Weatherford ranch manager Larry McWhorter sees his poem “Gate Session” as an ode to the cowboy code—a set of rules that he believes is dying out. “You didn’t ride in front of a man. It was just considered impolite,” McWhorter says. “It used to be that people respected that, but it’s getting to be less and less respect for those little personal regards that we had for each other.” “Gate Session” gets to the heart of the cowboy way of life and how the poets try to pass those values down to future generations.

The sun had given up the quest
Of meltin’ off the snow
And crawled off in defeat behind a hill.
He took his shadows with him
When he finally had to go
And left the world locked in a grayish chill.

The frosty air grew bolder
Knowing it had won the day.
Its foe outlasted, it was free to roam
The twilight unimpeded
As two riders made their way
At a steady walk a half mile from home.

A cold and hungry angry boy
Had had enough of this.
He knew they’d get there quicker if they’d trot,
Or better yet, a lope, but, Dad,
Whose vote outnumbered his,
Suggested it was better that they not.

The lights of hearth and home shone bright
Yet never seemed to never near.
I never knew a horse could move so slow.
Each steaming breath bore curses,
But not loud where Dad could hear.
It wouldn’t hurt me what he didn’t know.

Consumed with cold and anger
And with fingers going numb,
I barely noticed we had reached the gate
Which led into the old Home trap,
Then Dad’s colt acted dumb
And added fifteen minutes to the wait.

I logged my millionth hour
Watching circle, spin and turn.
This ten year old was bored and getting vexed.
With Dad there’s one more lesson
One is always doomed to learn
And little did I know that I was next.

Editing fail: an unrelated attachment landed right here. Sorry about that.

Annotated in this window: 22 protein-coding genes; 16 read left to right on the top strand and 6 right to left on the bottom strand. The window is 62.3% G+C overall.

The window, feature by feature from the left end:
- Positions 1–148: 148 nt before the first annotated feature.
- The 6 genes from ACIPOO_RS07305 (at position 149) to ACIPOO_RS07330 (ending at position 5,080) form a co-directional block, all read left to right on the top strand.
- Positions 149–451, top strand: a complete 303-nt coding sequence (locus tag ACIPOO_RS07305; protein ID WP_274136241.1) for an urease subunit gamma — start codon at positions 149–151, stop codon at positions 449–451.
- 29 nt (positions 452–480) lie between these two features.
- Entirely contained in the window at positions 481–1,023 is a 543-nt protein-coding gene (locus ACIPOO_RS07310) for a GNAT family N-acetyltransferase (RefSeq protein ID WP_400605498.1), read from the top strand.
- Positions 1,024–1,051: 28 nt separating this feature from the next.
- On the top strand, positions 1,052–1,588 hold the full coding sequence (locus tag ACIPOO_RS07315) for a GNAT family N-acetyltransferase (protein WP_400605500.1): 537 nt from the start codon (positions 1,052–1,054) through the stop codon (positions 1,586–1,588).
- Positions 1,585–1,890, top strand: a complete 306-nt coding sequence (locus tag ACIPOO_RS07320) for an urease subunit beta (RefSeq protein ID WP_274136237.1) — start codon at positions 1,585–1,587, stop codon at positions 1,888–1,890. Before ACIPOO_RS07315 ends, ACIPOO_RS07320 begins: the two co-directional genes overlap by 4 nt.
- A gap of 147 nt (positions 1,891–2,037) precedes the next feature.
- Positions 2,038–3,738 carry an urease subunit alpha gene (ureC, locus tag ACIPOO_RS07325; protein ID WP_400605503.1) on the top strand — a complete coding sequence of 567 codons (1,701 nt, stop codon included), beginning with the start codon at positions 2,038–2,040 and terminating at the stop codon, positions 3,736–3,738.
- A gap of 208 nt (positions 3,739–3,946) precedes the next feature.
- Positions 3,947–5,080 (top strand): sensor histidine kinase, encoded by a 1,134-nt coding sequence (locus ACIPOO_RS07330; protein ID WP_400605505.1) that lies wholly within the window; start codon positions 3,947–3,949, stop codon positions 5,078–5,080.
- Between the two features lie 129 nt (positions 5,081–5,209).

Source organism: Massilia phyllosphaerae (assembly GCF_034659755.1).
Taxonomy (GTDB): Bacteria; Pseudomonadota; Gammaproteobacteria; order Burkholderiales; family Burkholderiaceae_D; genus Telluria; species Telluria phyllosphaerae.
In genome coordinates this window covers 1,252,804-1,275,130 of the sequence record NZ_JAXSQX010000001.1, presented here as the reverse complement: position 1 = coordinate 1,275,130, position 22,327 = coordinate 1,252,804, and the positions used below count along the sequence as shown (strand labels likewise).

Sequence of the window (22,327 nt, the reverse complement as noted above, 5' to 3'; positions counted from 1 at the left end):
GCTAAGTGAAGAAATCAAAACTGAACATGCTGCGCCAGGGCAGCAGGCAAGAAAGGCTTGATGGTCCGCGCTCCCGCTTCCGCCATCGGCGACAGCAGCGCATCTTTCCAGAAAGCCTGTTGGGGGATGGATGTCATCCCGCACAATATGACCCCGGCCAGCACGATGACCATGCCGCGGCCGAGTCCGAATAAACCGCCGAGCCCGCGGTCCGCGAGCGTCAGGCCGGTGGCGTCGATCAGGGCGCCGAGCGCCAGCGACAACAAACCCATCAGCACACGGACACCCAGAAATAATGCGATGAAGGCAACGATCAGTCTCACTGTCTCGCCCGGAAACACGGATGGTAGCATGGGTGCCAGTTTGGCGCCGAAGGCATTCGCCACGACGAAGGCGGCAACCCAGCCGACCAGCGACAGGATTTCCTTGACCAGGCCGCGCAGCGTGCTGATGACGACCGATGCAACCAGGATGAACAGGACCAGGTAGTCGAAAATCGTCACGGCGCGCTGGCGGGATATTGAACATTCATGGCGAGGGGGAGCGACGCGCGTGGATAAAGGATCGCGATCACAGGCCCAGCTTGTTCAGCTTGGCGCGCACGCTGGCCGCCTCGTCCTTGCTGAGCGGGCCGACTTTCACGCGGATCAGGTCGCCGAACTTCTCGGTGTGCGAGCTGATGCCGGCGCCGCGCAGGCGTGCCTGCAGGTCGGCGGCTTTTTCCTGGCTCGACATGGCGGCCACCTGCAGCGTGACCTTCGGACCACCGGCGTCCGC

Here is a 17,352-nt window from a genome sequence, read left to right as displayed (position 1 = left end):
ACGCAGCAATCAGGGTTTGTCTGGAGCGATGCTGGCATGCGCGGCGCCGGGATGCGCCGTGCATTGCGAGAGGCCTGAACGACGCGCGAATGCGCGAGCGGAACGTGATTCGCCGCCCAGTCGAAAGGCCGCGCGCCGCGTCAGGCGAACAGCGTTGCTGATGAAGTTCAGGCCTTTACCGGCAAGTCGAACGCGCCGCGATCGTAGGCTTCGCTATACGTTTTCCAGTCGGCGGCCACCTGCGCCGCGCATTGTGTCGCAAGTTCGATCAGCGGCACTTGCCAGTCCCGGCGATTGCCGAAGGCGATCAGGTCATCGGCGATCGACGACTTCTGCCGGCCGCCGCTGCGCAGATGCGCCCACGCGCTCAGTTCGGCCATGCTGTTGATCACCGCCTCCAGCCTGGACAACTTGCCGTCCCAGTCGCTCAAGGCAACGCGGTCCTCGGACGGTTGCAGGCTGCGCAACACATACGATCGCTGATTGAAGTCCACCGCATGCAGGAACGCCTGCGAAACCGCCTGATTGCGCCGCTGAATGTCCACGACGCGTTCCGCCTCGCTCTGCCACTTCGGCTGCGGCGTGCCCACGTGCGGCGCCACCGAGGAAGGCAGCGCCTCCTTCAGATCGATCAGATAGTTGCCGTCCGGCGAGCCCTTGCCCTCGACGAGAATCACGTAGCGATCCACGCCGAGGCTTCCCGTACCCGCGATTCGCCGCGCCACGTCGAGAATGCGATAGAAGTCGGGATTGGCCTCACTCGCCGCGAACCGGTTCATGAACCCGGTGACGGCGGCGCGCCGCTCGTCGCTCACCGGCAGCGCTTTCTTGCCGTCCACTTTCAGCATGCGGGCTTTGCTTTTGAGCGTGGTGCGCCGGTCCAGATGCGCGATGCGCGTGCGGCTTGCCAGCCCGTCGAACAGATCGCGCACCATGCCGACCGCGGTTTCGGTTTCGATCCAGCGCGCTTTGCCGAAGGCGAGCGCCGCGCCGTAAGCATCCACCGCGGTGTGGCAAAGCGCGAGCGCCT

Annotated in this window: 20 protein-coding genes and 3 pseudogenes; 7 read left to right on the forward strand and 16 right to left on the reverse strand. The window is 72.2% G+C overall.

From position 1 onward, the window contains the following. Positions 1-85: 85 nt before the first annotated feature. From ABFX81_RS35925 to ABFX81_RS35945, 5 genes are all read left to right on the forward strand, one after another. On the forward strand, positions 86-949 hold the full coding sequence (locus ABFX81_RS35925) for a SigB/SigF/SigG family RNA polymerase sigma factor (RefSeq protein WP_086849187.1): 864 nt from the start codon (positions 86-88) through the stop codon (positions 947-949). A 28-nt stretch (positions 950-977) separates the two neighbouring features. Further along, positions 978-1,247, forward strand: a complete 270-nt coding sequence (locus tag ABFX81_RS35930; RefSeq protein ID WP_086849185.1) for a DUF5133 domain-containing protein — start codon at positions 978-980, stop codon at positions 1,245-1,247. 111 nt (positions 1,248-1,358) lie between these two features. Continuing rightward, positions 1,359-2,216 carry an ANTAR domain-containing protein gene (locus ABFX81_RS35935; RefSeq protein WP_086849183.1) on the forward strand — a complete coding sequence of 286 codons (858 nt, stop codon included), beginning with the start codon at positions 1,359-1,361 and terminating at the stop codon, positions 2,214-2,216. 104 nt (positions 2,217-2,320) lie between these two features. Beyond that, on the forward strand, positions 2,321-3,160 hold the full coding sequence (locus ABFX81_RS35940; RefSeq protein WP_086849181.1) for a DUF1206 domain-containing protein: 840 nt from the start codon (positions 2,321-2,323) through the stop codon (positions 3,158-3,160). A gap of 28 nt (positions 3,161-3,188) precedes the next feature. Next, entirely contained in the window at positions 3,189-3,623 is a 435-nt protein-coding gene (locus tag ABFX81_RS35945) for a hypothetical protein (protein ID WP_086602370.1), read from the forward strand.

For when at last he opened up
The gate to let us through
I’d drifted off in a sort of trance.
Intent on getting in to Mom’s
Hot cornbread and beef stew
I headed home without a backward glance.

An icy voice cracked icy air
Which stopped both horse and heart.
The tone he used was the one I’d come to dread.
The dialogue which ensued
Was quiet on my part,
The mighty revolution now was dead.

I only thought that I’d been cold
Until his angry stare
Went through me like ice water through a sieve.
But flush of shame soon warmed me
As then made me aware
Of a law I’d broken by which cowboys live.

“Now, Boy, I know it’s cold out here,
But that’s the way things are
And we can’t always pick our circumstance.
I told you when you chose to come
That we’d be ridin’ far
And it’s too late to bow out of the dance.

“Discomfort doesn’t give a man
The right to leave a friend.
It’s when it’s tough is when you need to stick.
He needs to know that when you start
You’ll be there in the end.
That trust should be like mortar to a brick.

“You could have caused a wreck back there
By leaving me behind.
That’s durned poor manners in the cowboy clan.
This colt was trying to go with you
Which put me in a bind
Cause it’s hard to mount a pony that won’t stand.”

He stared and let his point sink home
Then turned and mounted up.
And then he said, “Let’s don’t do that again.
I hope your ma’s got coffee on
I sure could use a cup.”
The stars were shining bright when we got in.

Copyright © 2000. Reprinted from Cowboy Poetry with permission from the author.